WE READ is a mini documentary in which I asked children what they read and why. It's 25 minutes long - you might want to view it in widescreen on YouTube.
The children are a random sample - I set up a booth at the Guardian Open Weekend and interviewed passing people, I swapped a free school visit for the opportunity to film in Yerbury School, I filmed at Young Music Makers, a weekend music school, I interviewed children at a holiday camp where my family and I were camping (in the rain). It was really difficult to edit because I loved every expression on the faces of my young interviewees, and every word they said was loaded with meaning.
I am not a professional cinematographer by a long shot, so it's a bit DIY - my microphone failed at several points (some of the clips had to be subtitled), you can hear the wind whistling when I was filming outdoors, and I'm so shortsighted that at some points the focus is not great. But I loved doing it, and I loved what I learned from it. WE READ was screened at the Pop Up Festival last week
What was the last cool book you read? Who's your favourite author? How does that book make you feel? When you were a baby, what was your favourite book?
These are questions I love asking children because the answers are always surprising, fascinating, wise, and all-around-awesome. HOW children respond to such questions fascinates the author in me - when they describe what thrills them about a book I ask myself, am I doing the right things? Am I writing my best for this enthusiastic reader?
It is easy for frustrated authors to disparage the big guns of the children's book world - JK, Stephenie Meyer, Anthony Horowitz, Jacqueline Wilson. Oh but it's not truly GREAT writing, we complain.
And yet, look at the love and enthusiasm and joy, their books bring. How did they do that? What secret alchemy made that happen? What a precious gift they've handed to these young people. How utterly wonderful to move children in a way that they will never forget.
It calls to mind that quote from the Meg Ryan character in the film You’ve Got Mail - when she describes her mother, a seller of children's books:
It wasn’t that she was just selling books, she was helping people become who they were going to be.
There is a big lump in throat sequence in WE READ when I asked the children what books they loved when they were really little. When they talked about their best beloved picture books, they became emotional - and not just in a nostalgic way.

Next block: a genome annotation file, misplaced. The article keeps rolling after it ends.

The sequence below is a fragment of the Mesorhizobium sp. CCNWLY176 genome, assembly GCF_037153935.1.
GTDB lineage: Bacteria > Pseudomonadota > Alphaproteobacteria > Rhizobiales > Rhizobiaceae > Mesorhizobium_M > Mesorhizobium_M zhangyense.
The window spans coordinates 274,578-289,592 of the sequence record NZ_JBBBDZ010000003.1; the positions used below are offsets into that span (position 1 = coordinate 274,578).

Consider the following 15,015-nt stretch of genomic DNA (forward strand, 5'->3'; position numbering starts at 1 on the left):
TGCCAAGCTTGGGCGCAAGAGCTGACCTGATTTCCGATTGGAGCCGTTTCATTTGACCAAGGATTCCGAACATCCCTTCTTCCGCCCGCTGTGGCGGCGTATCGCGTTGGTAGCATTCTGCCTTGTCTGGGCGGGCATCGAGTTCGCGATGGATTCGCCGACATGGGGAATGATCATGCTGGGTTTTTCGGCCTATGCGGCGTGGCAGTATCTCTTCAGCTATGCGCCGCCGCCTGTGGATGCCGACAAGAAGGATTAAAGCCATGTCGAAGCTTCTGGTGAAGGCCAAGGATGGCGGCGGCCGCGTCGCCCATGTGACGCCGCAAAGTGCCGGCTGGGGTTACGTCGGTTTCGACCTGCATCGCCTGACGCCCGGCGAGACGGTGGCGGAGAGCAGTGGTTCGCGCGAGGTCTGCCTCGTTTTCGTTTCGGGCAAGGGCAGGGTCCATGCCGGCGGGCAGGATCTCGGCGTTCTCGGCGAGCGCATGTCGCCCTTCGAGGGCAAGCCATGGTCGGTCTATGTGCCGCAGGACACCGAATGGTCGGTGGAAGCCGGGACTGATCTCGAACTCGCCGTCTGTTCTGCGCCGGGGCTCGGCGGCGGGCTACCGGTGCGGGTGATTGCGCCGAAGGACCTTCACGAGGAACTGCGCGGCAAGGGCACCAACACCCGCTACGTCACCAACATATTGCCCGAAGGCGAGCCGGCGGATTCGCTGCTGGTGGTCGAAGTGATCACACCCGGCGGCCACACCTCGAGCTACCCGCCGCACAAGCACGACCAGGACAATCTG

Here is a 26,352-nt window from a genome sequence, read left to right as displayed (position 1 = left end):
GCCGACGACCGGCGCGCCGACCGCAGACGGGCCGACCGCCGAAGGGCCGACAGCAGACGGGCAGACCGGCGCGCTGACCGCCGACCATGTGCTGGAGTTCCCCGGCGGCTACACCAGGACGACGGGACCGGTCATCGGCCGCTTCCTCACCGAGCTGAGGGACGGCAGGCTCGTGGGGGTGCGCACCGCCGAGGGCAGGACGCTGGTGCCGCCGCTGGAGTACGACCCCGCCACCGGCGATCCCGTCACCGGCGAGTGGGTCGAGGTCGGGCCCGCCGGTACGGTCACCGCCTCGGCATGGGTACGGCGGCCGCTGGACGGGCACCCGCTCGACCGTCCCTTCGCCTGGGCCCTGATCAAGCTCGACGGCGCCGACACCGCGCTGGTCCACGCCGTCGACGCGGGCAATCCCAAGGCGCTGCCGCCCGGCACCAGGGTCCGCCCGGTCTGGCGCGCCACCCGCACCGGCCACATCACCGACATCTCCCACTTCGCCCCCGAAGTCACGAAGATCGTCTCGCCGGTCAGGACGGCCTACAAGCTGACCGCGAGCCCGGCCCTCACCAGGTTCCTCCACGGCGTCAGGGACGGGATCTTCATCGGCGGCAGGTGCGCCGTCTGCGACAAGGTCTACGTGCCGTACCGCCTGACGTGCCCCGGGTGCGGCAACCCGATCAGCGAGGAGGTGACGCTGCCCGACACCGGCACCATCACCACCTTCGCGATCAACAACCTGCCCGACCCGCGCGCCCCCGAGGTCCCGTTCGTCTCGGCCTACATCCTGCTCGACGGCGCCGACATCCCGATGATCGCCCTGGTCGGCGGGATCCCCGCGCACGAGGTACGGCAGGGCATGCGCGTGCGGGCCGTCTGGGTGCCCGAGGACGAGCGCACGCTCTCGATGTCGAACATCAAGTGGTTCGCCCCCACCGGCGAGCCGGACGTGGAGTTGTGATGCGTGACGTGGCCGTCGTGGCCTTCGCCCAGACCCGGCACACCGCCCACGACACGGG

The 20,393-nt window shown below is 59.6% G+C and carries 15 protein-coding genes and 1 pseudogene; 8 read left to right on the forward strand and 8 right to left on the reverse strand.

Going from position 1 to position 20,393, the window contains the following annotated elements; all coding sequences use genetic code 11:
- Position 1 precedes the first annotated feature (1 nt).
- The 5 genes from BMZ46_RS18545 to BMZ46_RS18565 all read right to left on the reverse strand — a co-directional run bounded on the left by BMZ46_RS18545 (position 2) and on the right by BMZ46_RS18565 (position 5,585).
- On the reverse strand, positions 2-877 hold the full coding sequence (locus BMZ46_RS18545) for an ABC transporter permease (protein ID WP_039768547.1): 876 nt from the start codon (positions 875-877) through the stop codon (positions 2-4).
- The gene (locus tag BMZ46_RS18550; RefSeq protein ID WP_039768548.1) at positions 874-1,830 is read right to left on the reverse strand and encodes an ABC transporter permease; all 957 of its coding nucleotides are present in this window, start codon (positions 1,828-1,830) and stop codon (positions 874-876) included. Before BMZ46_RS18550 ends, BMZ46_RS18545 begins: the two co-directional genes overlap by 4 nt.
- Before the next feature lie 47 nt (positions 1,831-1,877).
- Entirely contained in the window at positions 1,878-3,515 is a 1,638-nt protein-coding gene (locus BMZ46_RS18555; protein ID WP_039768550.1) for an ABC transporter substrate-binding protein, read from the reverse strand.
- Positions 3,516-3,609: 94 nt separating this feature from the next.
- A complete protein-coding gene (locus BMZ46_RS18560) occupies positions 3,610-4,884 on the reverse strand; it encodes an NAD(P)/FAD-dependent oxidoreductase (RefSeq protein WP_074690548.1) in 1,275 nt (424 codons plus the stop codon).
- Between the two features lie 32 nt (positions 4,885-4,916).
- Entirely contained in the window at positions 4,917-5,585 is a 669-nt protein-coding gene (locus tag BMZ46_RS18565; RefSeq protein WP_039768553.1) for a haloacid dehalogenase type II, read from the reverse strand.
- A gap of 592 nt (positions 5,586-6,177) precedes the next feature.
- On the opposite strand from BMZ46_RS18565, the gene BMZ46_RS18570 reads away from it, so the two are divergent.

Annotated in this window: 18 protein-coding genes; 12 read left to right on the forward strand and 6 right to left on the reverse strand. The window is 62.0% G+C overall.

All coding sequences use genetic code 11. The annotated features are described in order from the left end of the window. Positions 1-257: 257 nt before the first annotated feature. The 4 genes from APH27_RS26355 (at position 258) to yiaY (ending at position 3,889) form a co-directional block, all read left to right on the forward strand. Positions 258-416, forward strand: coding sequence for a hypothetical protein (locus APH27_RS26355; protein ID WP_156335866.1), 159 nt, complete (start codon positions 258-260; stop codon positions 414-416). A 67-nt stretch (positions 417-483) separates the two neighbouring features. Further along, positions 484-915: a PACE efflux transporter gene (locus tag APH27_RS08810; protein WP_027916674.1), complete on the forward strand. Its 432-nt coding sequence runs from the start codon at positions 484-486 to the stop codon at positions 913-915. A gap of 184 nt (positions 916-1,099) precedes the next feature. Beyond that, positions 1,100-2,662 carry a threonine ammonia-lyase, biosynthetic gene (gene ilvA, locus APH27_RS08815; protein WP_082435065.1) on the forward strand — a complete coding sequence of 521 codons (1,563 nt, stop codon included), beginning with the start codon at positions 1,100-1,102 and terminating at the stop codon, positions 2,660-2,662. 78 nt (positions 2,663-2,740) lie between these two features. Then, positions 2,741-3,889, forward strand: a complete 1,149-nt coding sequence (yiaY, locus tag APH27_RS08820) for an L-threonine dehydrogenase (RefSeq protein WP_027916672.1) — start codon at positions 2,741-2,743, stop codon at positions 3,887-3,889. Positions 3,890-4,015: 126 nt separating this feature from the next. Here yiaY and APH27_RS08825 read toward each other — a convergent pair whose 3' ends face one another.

One 10 year old talked about Owl Babies and how he loved it but he used to get nightmares, worrying that like the baby owls in the book, his mother might leave him. And the 12 year old who talked about The Velveteen Rabbit - the rabbit who believed that if he was loved, he would become real, only for his owner to throw him away.
And then there were the children pushing and pushing at the boundaries, reading beyond their prescribed reading ages, trying things out, exploring, looking, searching - for what? Well they will know when they find it. And it might just be in a book.
The children were exploring, looking, searching - for what? Well they will know when they find it. And it might just be in a book.
Here's a small memory that came to me when I was making the film.
Twenty five or so years ago, I was on assignment in a nowhere village in the Philippines interviewing villagers who'd suffered from hamleting - that's when the military targets civilians in villages seen to be sympathetic to the enemy.
It was a tactic used in Vietnam and in those days, widely used in the Philippines in strongholds of the Communist guerrilla movement.
I'd just walked through what was left of a village, ruined houses, some still smouldering after soldiers had set fire to them, chickens and pigs loitering aimlessly. I'd found the village's residents gathered under the banana trees, their faces blank.
After some prompting, one of them agreed to an interview. He explained how it was a no choice situation. Whenever the revolutionaries knocked on his door, he really couldn't refuse them.
'What did they want?' I asked, busily scribbling in my notebook.
'Food and toothpaste,' the man replied.
'How did it feel, mister, to lose your home?' I asked.
The man didn't reply and I looked up from my notebook. He was staring at his bare toes, covered with jungle mud. For a moment, I thought he was going to burst into tears.
Finally he looked at me. He wasn't crying. He just looked surprised. 'Nobody's ever asked me how I felt about anything.'
I've carried that moment with me ever since, and I'm careful to remember it when I'm working on a story that involves interviewing anyone. There are many times and places where people don't ask people how they feel.
How do you feel? What do you think? What do you want? What do you get out of it? It seems to me that we - parents, authors, librarians, teachers, educators - all advocates of children's reading - are good at talking about our passions, studying it and discussing it and figuring out the best way forward and telling children what's good for them.
But we need to spend more time actually talking to the young people we hope to entice into reading. Just asking them the what and the why. Which is why I made WE READ.
Yes, I admit it. I had an agenda ... and my agenda was this:
I really, really needed to hear children say that - even in this world of ipads, smart phones, games consoles and social networking - books still had an important place in their hearts.
Which is what they did.
With many, many thanks to the inspirational children who appeared in the film.